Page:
However, a position error of approximately 0.24°, about 0.05° higher than the one of the UR5, is visible at about 8.5 s in the second wrist. This is caused by a rapid deceleration of the joint from a speed of 180°/s to 0 in a short interval. In so doing, the control logic is required to rapidly adjust its target from keeping the joint at its highest rotation speed to break it according to a trapezoidal velocity trend. This rapid change generates a current spike, visible in the torque peak in Figure 12.
For the tested trajectory, the shoulder joint was affected by the highest errors. However, it should be noted that it was also the most loaded joint and its dynamics are directly affected by those of the other four following joints. It should be pointed out that, while, as shown in Figure 9, there is a good match between the measured and the simulated torques of the last joint (wrist 3), the same is not demonstrated for the pick-and-place trajectory in Figure 12. The difference in the two trends is probably caused by the possible different control logic adopted by Universal Robots A/S to handle very low movements, which would lead to extremely low angular velocity errors, as in the proposed case study where the maximum error between reference and feedback speed for all the joints is about 0.2°/s over the entire trajectory. In this scenario, the joint is almost still, but since the velocity error, even if low, is still present, it generates a current signal which is proportional to such error.

4. Conclusions

The present paper describes a high-fidelity dynamic model of a UR5 collaborative robot where the main components of robot joints were described in a detailed and physically representative way. Testing trajectories of different types were applied to both the real robot and its digital replica, showing a good match between experimental and simulated signals in terms of position, speed, and joint torques. In particular, the latter information represents the innovation with respect to a dynamic literature model, which usually disregards the dynamics of the joint electric drives.
Future work will be focused on simulating the presence of faults and failures of different origins and magnitudes to evaluate their impact on the overall behavior of the manipulator. The digital replica of the real robot will be used as a virtual test bench to generate a dataset of nominal and degraded responses, paving the way for a more detailed and thorough model-based PHM investigation. In addition, the proposed model of the strain wave gear will be improved to take into account additional dynamic effects, such as the kinematic error, the load-dependent torsional stiffness, and its relative degradation in time, due to an in-depth analysis of the internal interactions among the gear’s constitutive elements.

Author Contributions

Conceptualization, A.R., R.G., A.C.B. and A.D.M.; methodology, A.R., R.G., A.C.B. and A.D.M.; software, A.R., R.G. and A.D.M.; validation, A.R. and R.G.; formal analysis, A.R., R.G., A.C.B. and A.D.M.; investigation, A.R., R.G., A.C.B. and A.D.M.; writing—original draft preparation, A.R., R.G., A.C.B. and A.D.M.; writing—review and editing, A.R., R.G., A.C.B. and A.D.M.; supervision, A.C.B., A.D.M., S.M. and M.S.; project administration, S.M. and M.S. All authors have read and agreed to the published version of the manuscript.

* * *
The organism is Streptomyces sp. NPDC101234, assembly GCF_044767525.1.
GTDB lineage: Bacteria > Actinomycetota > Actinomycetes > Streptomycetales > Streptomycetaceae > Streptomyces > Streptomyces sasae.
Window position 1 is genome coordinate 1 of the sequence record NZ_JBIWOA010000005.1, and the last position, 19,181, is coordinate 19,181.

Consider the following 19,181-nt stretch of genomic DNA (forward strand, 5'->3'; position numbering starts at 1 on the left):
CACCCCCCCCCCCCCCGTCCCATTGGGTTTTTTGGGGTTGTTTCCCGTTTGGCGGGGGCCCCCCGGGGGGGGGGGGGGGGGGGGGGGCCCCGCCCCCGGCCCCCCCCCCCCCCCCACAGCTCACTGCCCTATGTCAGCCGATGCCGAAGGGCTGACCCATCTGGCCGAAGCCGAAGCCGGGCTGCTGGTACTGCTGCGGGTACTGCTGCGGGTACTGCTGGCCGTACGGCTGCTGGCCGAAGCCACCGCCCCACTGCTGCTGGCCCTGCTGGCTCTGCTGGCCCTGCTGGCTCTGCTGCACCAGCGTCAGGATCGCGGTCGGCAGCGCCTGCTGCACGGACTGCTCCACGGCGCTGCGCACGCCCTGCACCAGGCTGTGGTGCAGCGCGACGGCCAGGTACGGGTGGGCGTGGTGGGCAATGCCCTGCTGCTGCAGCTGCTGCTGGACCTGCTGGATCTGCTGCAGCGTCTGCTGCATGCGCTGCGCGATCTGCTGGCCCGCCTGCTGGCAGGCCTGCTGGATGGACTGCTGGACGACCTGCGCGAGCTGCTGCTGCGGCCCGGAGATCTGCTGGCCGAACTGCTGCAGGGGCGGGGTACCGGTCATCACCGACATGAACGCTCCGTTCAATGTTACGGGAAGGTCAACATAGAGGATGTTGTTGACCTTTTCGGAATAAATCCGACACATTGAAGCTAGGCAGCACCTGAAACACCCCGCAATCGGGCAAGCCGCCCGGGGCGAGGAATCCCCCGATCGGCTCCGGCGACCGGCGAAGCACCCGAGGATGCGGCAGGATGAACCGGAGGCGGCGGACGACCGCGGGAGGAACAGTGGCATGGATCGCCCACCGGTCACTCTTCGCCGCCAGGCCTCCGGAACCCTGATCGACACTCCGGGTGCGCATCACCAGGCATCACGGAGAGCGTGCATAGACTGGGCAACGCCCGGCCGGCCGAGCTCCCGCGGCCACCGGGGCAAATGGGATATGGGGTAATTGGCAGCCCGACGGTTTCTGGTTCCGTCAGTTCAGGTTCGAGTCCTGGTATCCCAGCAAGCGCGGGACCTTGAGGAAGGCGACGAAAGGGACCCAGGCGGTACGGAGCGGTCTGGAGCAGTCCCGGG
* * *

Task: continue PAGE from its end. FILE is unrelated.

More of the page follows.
This study was carried out within the MOST—Sustainable Mobility National Research Center and received funding from the European Union Next-GenerationEU (PIANO NAZIONALE DI RIPRESA E RESILIENZA (PNRR)—MISSIONE 4 COMPONENTE 2, INVESTIMENTO 1.4—D.D. 1033 17/06/2022, CN00000023). This manuscript reflects only the authors’ views and opinions, neither the European Union nor the European Commission can be considered responsible for them.

Conflicts of Interest

The authors declare no conflict of interest.


The following symbols are used in the manuscript:
q Joint position α t Teeth pressure angle
q s e t Joint set position K W G WG torsional stiffness
q F B Joint feedback position c W G WG damping coefficient
e p o s Joint position error K b Bearing radial stiffness
q ˙ M Motor velocity c b Bearing radial damping coefficient
q ˙ M , r e f Motor reference velocity K F S FS torsional stiffness
q ˙ M , F B Motor feedback velocity c F S FS damping coefficient
e v e l Motor velocity error K m Meshing stiffness between FS and CS
i Motor current c m Meshing damping coefficient
i r e f Motor reference current K C S CS torsional stiffness
i F B Motor feedback current c C S CS damping coefficient
e c u r Motor current error τ Gear ratio
V r e f Reference voltage J W G WG inertia
V s u p Supply voltage J F S FS inertia
V n e t Network voltage J C S CS inertia
L DC motor equivalent inductance q W G WG angular position
R DC motor equivalent resistance q C S CS angular position
k t Motor torque constant x W G Radial displacement of the bearing outer rings
k e Motor voltage constant x F S Radial displacement of the FS
T M Motor electromechanical torque y F S Tangential displacement of the FS free edge
J M Motor rotor moment of inertia y C S Tangential displacement of the CS